As the economies of Western countries began to recover after the end of World War I (1914–18), people began to be able to afford more luxurious clothes. The wealthiest women began to show off their riches through their clothes. Formal gowns, worn mostly for evening events, were their most elaborate outfits. Women's formal gowns during the first half of the 1920s were characterized by ornamentation. The most glamorous evening gowns were covered in jewels or intricate beadwork and swept the floor.
The taste for luxury spread from evening events to afternoon parties. As a result afternoon fashions made of expensive silk, brocade, satin, velvet, taffeta, and gold lamé, a shiny golden fabric, were soon as formal as evening wear. Dresses were embellished with lace, embroidery, ropes of pearls, and fur trimmings. Sashes, bows, ruffles, and drapes of sheer chiffon also added to the glamour of the gowns. As afternoon gowns became more formal, the hemline of the formal gowns could be anywhere from knee to floor length.
Gowns featured the long straight silhouette of an uncorseted thin figure, softened with occasional flounces, or strips of decorative cloth, gathers, or trailing panels made of long pieces of fabric that hung lower than the hem of the gown in back. By the mid-1920s gowns had developed flowing lines to show off and flatter the female figure. One feature of these gowns was a deep V-neck in the front and a deeper V in the back. Although the front was covered with an inset of contrasting fabric, the back showed off women's bare skin from shoulder to waist. By the late 1920s the gowns of the wealthiest women were spectacular, but women of more modest means could also wear beautiful, ready-made dresses from the retail stores that were scattered across the United States and Europe.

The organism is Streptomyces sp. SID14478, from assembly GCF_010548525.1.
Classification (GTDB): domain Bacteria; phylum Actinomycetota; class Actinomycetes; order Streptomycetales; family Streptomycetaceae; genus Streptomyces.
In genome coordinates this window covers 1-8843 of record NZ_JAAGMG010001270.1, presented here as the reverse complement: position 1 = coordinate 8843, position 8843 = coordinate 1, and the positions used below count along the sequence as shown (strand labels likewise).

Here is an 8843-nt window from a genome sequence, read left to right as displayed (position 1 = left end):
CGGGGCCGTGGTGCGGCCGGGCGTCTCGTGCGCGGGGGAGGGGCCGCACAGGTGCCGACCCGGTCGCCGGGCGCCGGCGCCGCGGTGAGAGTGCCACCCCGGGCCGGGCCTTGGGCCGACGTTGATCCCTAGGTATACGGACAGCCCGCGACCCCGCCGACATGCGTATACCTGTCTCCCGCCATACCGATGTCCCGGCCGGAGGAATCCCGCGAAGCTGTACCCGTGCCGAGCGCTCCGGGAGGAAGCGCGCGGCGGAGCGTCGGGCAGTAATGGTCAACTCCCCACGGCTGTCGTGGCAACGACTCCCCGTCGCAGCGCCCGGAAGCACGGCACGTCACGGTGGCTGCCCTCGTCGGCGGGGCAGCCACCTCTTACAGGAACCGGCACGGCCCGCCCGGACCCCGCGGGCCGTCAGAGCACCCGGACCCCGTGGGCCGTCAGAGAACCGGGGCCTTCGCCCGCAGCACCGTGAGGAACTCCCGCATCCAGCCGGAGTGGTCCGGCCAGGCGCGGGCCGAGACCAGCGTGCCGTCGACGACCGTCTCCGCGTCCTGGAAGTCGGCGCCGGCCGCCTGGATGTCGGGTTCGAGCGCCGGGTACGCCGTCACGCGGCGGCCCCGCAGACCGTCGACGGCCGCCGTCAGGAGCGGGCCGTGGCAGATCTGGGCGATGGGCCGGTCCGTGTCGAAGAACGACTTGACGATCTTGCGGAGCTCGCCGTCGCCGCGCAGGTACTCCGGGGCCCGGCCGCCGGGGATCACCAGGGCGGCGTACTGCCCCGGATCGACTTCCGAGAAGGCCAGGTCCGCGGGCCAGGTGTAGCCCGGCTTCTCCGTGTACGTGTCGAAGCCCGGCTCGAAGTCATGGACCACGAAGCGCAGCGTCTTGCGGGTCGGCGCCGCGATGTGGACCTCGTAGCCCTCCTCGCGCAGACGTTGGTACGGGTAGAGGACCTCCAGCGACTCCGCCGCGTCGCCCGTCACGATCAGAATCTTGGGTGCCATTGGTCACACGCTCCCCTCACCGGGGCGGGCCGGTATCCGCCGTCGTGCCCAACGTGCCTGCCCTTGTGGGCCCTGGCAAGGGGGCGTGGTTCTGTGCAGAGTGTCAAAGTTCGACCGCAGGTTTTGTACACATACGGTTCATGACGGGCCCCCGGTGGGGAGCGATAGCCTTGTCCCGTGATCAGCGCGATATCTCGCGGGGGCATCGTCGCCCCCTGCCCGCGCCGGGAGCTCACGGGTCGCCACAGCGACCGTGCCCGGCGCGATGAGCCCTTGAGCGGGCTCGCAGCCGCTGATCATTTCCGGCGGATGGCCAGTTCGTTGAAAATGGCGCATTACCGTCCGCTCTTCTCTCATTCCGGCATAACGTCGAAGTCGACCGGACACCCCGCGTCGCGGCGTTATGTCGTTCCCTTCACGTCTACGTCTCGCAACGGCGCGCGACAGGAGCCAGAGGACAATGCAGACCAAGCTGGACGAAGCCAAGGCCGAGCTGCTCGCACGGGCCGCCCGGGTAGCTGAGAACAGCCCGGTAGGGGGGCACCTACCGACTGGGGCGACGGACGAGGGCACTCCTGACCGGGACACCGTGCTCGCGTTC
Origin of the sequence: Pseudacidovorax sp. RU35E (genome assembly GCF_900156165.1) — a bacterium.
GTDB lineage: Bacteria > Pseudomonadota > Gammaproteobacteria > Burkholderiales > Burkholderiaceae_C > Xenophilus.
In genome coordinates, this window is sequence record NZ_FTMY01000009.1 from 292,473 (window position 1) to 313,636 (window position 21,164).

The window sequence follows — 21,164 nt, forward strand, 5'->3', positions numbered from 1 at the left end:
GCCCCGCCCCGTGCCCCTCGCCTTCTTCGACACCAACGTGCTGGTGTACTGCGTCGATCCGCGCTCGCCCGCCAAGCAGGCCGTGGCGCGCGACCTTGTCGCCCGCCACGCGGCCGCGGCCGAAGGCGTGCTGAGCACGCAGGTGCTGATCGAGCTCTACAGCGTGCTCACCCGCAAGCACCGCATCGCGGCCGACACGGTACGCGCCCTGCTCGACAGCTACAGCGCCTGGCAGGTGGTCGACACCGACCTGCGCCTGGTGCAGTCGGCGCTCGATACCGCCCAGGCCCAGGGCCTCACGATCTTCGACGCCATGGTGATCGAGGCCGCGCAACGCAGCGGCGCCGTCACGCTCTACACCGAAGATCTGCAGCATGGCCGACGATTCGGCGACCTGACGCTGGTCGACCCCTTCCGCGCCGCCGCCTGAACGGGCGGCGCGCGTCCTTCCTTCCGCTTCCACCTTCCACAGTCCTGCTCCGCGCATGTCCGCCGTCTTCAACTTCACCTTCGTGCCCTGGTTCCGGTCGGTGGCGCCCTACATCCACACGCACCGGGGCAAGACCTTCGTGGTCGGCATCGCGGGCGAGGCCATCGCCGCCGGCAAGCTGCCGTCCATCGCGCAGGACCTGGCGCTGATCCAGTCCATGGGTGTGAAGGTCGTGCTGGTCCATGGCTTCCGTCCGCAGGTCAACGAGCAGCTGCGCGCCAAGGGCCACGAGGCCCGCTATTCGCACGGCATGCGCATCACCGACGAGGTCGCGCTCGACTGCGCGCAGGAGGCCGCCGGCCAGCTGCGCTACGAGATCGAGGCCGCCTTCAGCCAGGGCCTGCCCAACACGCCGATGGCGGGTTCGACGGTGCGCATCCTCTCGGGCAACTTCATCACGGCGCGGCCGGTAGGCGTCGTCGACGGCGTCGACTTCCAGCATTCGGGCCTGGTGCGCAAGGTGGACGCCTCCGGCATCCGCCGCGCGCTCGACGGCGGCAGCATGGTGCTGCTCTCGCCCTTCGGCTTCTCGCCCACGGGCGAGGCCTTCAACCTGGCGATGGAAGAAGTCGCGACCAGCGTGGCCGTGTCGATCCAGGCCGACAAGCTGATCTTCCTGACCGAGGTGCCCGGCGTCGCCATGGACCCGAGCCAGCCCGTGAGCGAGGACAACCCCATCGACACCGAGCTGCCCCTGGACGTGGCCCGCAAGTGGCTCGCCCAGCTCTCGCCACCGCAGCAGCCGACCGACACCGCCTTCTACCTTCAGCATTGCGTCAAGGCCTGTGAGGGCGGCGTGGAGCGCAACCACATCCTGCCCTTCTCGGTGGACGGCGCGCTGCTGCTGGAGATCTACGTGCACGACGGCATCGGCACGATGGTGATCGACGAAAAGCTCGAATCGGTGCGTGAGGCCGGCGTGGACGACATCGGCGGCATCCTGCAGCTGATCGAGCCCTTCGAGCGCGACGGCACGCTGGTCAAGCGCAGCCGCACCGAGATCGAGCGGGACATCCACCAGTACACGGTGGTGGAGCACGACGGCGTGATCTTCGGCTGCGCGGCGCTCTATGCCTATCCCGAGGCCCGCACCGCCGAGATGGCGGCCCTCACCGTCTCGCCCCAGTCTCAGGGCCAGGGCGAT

Mulvagh, Jane. Vogue History of 20th Century Fashion. New York: Viking, 1988.
[ See also Volume 4, 1919–29: Hemlines ]